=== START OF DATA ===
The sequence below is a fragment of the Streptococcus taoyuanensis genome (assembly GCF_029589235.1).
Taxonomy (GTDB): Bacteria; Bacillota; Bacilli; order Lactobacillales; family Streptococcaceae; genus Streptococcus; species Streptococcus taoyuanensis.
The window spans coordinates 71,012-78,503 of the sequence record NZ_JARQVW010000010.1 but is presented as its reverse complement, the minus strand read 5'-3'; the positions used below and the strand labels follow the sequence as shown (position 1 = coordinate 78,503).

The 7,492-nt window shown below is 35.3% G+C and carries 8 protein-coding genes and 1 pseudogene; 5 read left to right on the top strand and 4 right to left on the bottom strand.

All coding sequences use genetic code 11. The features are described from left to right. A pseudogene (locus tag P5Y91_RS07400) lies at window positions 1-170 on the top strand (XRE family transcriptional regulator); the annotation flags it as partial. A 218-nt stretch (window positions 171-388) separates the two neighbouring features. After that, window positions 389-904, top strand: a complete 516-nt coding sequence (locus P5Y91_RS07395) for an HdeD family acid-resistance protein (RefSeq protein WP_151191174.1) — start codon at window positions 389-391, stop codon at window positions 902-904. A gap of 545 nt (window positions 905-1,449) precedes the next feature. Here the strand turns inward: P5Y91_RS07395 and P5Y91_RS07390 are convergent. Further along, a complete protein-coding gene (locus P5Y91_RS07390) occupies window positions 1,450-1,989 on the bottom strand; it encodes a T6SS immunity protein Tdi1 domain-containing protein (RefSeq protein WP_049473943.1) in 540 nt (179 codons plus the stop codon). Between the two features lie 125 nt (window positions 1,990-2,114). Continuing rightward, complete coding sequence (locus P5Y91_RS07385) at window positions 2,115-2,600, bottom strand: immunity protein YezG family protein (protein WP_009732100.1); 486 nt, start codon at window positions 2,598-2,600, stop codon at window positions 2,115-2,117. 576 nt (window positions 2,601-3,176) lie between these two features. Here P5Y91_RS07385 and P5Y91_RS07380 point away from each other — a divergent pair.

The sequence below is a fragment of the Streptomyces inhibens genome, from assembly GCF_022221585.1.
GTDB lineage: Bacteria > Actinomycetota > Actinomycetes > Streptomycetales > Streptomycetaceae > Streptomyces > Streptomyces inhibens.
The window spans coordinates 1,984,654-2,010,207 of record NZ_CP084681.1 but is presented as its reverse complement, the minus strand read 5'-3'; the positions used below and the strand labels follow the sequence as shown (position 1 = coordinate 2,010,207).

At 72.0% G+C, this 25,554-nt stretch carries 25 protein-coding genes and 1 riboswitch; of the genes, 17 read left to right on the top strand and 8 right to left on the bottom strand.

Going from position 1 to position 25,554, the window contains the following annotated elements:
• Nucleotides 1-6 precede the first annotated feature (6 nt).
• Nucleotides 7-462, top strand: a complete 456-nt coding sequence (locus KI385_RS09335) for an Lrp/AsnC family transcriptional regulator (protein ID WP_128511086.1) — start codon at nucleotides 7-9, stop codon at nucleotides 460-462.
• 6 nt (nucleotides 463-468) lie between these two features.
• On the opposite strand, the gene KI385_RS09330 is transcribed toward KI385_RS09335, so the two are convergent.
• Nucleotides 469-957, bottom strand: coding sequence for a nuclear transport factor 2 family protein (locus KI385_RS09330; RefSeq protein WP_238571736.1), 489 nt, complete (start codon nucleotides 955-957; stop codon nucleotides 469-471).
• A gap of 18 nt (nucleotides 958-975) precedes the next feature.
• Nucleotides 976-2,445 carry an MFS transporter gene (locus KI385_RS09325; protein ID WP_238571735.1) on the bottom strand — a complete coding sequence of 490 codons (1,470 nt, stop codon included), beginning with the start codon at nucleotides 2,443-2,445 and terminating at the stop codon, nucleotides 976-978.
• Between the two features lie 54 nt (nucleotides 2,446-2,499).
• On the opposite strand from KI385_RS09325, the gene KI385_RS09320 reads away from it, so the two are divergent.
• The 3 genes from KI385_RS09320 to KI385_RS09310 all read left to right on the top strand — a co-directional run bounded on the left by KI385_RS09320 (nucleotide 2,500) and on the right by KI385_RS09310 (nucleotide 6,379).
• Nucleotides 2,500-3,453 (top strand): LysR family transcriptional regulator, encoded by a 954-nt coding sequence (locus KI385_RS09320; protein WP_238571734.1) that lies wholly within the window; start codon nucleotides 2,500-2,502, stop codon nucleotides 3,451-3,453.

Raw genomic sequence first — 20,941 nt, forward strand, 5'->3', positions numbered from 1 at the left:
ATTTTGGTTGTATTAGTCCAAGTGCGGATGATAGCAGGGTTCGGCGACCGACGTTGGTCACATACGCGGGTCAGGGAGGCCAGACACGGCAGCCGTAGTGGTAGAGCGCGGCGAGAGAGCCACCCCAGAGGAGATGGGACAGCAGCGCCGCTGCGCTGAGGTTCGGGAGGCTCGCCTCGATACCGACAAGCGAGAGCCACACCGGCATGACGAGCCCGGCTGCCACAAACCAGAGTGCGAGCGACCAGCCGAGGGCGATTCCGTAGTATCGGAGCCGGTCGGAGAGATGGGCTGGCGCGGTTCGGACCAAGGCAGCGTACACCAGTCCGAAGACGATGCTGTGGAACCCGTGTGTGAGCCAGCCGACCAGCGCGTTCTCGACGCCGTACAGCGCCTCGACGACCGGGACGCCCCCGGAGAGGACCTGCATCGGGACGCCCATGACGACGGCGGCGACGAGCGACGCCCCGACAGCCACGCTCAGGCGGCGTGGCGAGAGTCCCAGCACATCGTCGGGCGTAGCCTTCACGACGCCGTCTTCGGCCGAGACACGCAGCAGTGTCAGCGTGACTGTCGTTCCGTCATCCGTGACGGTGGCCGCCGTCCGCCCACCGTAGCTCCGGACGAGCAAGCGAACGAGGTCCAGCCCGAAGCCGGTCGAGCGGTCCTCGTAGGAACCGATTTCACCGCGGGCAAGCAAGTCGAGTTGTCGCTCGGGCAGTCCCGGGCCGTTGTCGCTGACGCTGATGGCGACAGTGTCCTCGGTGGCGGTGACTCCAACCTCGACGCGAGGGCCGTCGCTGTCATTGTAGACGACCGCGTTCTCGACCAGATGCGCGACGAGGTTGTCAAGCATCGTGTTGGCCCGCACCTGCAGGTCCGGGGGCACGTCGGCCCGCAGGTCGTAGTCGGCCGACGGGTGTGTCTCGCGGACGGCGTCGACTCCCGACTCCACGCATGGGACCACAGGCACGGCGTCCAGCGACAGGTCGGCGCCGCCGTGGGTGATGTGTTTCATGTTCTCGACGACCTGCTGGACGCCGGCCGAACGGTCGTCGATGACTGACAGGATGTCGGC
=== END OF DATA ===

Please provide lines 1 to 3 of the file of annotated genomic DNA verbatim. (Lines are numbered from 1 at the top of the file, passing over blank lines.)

The sequence below is a fragment of the Streptococcus taoyuanensis genome (assembly GCF_029589235.1).
Taxonomy (GTDB): Bacteria; Bacillota; Bacilli; order Lactobacillales; family Streptococcaceae; genus Streptococcus; species Streptococcus taoyuanensis.
The window spans coordinates 71,012-78,503 of the sequence record NZ_JARQVW010000010.1 but is presented as its reverse complement, the minus strand read 5'-3'; the positions used below and the strand labels follow the sequence as shown (position 1 = coordinate 78,503).